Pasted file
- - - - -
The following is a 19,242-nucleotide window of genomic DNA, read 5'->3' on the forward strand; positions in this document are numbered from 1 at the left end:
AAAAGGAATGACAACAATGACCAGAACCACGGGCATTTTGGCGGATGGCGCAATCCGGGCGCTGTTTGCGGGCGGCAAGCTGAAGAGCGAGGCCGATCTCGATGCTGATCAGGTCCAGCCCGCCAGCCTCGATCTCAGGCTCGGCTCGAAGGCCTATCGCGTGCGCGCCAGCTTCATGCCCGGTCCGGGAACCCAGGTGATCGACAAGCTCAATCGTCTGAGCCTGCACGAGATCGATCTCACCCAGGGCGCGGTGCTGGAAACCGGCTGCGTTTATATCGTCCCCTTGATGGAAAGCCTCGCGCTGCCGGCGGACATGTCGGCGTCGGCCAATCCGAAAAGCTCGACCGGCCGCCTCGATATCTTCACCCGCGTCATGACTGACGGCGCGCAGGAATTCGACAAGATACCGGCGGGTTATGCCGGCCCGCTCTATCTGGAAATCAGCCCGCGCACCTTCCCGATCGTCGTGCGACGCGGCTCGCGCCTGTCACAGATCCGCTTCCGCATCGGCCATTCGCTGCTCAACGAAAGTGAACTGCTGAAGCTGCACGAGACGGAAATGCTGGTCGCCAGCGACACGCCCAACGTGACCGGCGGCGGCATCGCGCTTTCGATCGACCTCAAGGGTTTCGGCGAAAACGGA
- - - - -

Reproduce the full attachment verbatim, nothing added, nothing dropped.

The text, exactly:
The following is a 19,242-nucleotide window of genomic DNA, read 5'->3' on the forward strand; positions in this document are numbered from 1 at the left end:
AAAAGGAATGACAACAATGACCAGAACCACGGGCATTTTGGCGGATGGCGCAATCCGGGCGCTGTTTGCGGGCGGCAAGCTGAAGAGCGAGGCCGATCTCGATGCTGATCAGGTCCAGCCCGCCAGCCTCGATCTCAGGCTCGGCTCGAAGGCCTATCGCGTGCGCGCCAGCTTCATGCCCGGTCCGGGAACCCAGGTGATCGACAAGCTCAATCGTCTGAGCCTGCACGAGATCGATCTCACCCAGGGCGCGGTGCTGGAAACCGGCTGCGTTTATATCGTCCCCTTGATGGAAAGCCTCGCGCTGCCGGCGGACATGTCGGCGTCGGCCAATCCGAAAAGCTCGACCGGCCGCCTCGATATCTTCACCCGCGTCATGACTGACGGCGCGCAGGAATTCGACAAGATACCGGCGGGTTATGCCGGCCCGCTCTATCTGGAAATCAGCCCGCGCACCTTCCCGATCGTCGTGCGACGCGGCTCGCGCCTGTCACAGATCCGCTTCCGCATCGGCCATTCGCTGCTCAACGAAAGTGAACTGCTGAAGCTGCACGAGACGGAAATGCTGGTCGCCAGCGACACGCCCAACGTGACCGGCGGCGGCATCGCGCTTTCGATCGACCTCAAGGGTTTCGGCGAAAACGGA